Miller Xavier Aydell graduated from high school in French Settlement, Louisiana in 1937 and planned to go to college. But he decided to serve in the Navy first, enlisting on Oct. 7, 1937. He was aboard the U.S.S. Arizona — his first and only ship — by January 1938.
In joining the Navy, Mr. Aydell was following the path of a cousin from their village near Baton Rouge. Alvin Vincent Aydell also served on the Arizona, though it isn’t clear for how long. A muster roll for October 1939 reported his transfer to another ship. Alvin had been in the Navy since 1934 and finished his service in October 1940.
On Nov. 6, 1941, Miller wrote to Victor Joseph Aydell, another cousin serving in the Navy. Miller didn’t know his cousin’s whereabouts, but he guessed correctly in sending the letter to Norfolk, Virginia, home base for Victor’s ammunition ship, the U.S.S. Nitro.
Miller’s big news was that his four-year enlistment had ended on Oct. 7. He’d even shipped a trunk of belongings home. But he couldn’t leave the Arizona until she returned to the mainland United States, and in the fall of 1941 the battleship was docked at Pearl Harbor, Hawaii, for repairs. On Oct. 22 the Arizona and the U.S.S. Oklahoma had collided at sea during an evening exercise.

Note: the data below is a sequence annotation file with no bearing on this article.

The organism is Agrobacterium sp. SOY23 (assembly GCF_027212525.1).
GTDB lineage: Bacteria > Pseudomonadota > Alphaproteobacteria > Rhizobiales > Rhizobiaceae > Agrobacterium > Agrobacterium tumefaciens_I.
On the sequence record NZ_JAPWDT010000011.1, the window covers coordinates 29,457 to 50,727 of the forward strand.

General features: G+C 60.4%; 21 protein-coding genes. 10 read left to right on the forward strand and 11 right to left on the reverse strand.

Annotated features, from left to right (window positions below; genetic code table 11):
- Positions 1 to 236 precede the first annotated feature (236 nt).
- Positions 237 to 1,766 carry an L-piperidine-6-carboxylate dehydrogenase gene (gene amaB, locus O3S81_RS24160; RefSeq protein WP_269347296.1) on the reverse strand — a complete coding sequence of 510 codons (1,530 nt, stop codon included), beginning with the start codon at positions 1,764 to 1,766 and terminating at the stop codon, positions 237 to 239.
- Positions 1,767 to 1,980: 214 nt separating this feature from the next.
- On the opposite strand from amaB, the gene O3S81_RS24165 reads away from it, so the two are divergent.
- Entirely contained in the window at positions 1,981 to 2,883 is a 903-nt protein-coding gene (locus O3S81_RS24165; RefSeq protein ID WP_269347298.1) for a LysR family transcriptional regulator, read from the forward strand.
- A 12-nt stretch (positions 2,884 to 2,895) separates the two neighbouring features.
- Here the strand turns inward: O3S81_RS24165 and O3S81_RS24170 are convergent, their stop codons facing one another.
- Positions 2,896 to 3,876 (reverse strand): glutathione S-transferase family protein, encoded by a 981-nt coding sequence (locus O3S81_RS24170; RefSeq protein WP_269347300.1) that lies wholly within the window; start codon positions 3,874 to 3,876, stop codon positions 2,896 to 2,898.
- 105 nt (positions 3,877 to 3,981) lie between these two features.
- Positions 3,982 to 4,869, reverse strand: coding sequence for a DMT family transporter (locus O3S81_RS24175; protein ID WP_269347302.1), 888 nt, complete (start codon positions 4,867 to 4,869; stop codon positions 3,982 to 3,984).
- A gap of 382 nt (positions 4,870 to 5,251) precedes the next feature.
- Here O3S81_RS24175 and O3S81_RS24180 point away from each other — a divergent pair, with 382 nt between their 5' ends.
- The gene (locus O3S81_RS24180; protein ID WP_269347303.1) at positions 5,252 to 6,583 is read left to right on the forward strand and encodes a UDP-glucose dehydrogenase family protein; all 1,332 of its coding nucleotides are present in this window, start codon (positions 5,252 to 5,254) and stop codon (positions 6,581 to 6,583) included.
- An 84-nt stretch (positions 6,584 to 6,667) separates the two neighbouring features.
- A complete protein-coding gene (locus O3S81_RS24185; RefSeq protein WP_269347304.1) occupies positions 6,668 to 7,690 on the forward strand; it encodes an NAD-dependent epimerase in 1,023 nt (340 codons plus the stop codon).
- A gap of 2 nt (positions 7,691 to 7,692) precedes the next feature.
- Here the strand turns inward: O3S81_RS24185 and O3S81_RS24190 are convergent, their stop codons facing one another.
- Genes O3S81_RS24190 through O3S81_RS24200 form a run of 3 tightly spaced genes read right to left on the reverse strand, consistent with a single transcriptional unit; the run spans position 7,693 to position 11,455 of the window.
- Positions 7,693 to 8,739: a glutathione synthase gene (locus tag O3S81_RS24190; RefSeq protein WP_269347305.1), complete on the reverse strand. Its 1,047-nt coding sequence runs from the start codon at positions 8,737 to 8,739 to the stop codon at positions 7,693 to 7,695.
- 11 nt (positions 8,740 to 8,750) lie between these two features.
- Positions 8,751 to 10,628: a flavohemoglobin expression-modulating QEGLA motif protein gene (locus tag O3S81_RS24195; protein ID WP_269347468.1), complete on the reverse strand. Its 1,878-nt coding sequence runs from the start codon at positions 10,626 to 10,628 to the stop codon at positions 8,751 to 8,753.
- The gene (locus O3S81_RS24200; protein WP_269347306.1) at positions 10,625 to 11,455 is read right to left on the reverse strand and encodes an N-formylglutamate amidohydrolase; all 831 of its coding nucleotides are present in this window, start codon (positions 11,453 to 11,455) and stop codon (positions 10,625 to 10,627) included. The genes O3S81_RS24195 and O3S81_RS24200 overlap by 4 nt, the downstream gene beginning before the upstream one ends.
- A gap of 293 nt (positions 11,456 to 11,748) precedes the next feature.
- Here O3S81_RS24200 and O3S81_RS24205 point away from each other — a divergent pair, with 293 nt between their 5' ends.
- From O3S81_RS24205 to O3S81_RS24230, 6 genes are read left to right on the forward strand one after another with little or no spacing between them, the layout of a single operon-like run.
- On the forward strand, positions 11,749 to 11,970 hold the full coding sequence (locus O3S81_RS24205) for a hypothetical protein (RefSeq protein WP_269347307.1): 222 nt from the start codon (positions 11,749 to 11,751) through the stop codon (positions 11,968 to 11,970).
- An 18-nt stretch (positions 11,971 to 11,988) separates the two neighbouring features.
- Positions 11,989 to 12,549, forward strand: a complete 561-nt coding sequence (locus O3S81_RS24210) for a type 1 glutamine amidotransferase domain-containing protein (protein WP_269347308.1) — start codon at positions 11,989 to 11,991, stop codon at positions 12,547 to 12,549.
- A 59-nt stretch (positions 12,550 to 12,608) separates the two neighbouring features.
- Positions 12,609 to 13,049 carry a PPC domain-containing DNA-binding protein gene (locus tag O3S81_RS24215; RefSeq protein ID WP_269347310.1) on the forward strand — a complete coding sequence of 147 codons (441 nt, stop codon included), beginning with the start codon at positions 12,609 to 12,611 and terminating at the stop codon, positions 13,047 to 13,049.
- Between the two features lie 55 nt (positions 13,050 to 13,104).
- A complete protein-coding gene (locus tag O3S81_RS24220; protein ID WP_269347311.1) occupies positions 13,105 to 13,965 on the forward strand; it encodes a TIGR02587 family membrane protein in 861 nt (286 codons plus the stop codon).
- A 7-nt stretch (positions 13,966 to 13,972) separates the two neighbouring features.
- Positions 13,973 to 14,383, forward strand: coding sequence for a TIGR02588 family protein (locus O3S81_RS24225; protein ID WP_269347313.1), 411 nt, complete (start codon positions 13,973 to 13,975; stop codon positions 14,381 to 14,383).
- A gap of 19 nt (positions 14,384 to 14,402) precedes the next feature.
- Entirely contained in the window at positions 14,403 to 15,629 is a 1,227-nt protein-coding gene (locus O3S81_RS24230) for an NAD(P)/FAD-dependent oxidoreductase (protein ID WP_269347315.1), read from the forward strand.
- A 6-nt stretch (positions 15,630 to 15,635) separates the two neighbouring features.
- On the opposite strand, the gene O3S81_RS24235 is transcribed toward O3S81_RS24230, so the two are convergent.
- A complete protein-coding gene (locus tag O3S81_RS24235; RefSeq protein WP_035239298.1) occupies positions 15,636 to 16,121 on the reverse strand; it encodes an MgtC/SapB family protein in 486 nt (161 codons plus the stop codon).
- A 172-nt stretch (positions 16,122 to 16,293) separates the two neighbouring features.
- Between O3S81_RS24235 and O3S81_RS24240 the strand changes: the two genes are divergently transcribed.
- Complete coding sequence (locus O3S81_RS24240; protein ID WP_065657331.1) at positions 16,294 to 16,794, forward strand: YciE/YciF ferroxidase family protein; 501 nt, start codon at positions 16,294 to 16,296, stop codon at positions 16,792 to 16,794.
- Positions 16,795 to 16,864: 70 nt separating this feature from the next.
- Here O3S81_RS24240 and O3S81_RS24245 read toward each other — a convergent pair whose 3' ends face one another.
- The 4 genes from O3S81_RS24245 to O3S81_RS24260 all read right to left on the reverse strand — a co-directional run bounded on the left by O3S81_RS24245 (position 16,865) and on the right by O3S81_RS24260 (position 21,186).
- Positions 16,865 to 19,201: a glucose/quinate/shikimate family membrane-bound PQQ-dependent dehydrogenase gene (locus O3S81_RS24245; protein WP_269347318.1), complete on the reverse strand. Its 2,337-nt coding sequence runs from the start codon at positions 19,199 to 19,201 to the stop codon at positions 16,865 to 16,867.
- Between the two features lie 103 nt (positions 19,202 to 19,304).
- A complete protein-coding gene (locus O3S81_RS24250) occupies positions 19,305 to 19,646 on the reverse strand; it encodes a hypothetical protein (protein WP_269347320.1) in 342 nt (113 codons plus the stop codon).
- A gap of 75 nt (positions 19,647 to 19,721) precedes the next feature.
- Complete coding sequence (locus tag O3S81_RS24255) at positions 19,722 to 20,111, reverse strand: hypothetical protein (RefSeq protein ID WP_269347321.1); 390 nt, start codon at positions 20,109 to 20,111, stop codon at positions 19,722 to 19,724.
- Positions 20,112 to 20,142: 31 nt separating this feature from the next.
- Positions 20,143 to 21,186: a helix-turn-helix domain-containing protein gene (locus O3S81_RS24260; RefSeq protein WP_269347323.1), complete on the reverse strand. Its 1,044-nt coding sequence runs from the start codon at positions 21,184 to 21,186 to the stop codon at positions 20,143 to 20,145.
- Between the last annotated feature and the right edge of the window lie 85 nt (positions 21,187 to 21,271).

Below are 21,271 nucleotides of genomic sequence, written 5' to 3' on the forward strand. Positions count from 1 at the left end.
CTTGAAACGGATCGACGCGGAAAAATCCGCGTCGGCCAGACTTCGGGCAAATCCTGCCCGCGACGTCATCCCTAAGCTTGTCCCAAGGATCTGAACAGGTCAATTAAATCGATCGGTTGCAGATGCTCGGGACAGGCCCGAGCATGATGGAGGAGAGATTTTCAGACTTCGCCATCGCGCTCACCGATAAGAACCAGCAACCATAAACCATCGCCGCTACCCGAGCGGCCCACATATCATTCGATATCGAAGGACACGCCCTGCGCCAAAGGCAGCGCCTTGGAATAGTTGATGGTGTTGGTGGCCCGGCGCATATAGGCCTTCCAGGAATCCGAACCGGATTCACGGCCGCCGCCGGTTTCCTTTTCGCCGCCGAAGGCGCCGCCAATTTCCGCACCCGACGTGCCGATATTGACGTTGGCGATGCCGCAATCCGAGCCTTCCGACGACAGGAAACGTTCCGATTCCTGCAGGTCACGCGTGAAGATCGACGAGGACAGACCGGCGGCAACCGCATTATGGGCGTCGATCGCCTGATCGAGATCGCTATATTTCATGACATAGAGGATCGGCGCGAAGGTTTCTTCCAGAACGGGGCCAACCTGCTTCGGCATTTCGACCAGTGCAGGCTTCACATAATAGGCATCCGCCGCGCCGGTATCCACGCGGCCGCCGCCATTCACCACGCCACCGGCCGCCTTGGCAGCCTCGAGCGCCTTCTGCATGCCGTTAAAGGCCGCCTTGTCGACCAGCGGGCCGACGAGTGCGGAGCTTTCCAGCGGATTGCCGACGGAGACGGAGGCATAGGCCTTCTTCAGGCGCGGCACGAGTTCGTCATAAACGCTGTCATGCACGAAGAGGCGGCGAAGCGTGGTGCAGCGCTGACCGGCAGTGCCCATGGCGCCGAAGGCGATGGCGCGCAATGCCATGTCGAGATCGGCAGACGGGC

Miller wrote with excitement about going home to what he termed God Country. “I’m just a civilian sailor. Boy oh Boy! Next time in the state and I’ll be a free man.”
He also wrote that his father said hunting was good back home. “He tells me all about his hunts, says Peach and Ray has a race to see who will kill the most squirrels. Must have a lot of em out there, because they kill three or four on every hunt they make. Wish I were there, don’t you?”
Miller Aydell never made it home to southeast Louisiana. He was a watertender and petty officer second class when he was killed on Dec. 7 in the Japanese attack on Pearl Harbor.
His cousin Victor survived the war, retiring as a chief petty officer.
Miller was born Oct. 2, 1919, to Theresa Vicknair Aydell, a homemaker, and Austin Aydell, a farmer. He had one sibling, a sister, Palmire, born in 1922. There’s a cenotaph for Miller Aydell at the Whitehall Community Cemetery in Whitehall, Louisiana, where his parents are buried. Some of his belongings are preserved at the Creole House Museum in French Settlement.